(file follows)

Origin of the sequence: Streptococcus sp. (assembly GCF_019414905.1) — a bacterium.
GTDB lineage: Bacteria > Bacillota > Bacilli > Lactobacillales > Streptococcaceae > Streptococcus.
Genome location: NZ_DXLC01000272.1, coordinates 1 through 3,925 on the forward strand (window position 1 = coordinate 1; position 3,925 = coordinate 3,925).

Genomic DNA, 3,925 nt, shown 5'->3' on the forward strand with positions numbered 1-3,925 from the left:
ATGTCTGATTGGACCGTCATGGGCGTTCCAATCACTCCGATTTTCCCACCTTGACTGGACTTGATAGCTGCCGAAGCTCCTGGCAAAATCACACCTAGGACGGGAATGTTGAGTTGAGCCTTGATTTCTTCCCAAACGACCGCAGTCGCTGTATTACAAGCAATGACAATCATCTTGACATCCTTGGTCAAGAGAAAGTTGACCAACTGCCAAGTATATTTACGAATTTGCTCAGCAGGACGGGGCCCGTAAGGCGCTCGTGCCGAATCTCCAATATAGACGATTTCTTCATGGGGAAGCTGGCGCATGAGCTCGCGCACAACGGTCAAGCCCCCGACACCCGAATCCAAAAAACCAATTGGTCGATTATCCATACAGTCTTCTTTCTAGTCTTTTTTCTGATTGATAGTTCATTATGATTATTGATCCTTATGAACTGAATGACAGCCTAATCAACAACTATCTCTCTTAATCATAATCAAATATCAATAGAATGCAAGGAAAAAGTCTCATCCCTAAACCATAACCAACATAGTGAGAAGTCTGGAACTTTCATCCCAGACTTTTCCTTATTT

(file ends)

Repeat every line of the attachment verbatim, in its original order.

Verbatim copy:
Origin of the sequence: Streptococcus sp. (assembly GCF_019414905.1) — a bacterium.
GTDB lineage: Bacteria > Bacillota > Bacilli > Lactobacillales > Streptococcaceae > Streptococcus.
Genome location: NZ_DXLC01000272.1, coordinates 1 through 3,925 on the forward strand (window position 1 = coordinate 1; position 3,925 = coordinate 3,925).

Genomic DNA, 3,925 nt, shown 5'->3' on the forward strand with positions numbered 1-3,925 from the left:
ATGTCTGATTGGACCGTCATGGGCGTTCCAATCACTCCGATTTTCCCACCTTGACTGGACTTGATAGCTGCCGAAGCTCCTGGCAAAATCACACCTAGGACGGGAATGTTGAGTTGAGCCTTGATTTCTTCCCAAACGACCGCAGTCGCTGTATTACAAGCAATGACAATCATCTTGACATCCTTGGTCAAGAGAAAGTTGACCAACTGCCAAGTATATTTACGAATTTGCTCAGCAGGACGGGGCCCGTAAGGCGCTCGTGCCGAATCTCCAATATAGACGATTTCTTCATGGGGAAGCTGGCGCATGAGCTCGCGCACAACGGTCAAGCCCCCGACACCCGAATCCAAAAAACCAATTGGTCGATTATCCATACAGTCTTCTTTCTAGTCTTTTTTCTGATTGATAGTTCATTATGATTATTGATCCTTATGAACTGAATGACAGCCTAATCAACAACTATCTCTCTTAATCATAATCAAATATCAATAGAATGCAAGGAAAAAGTCTCATCCCTAAACCATAACCAACATAGTGAGAAGTCTGGAACTTTCATCCCAGACTTTTCCTTATTT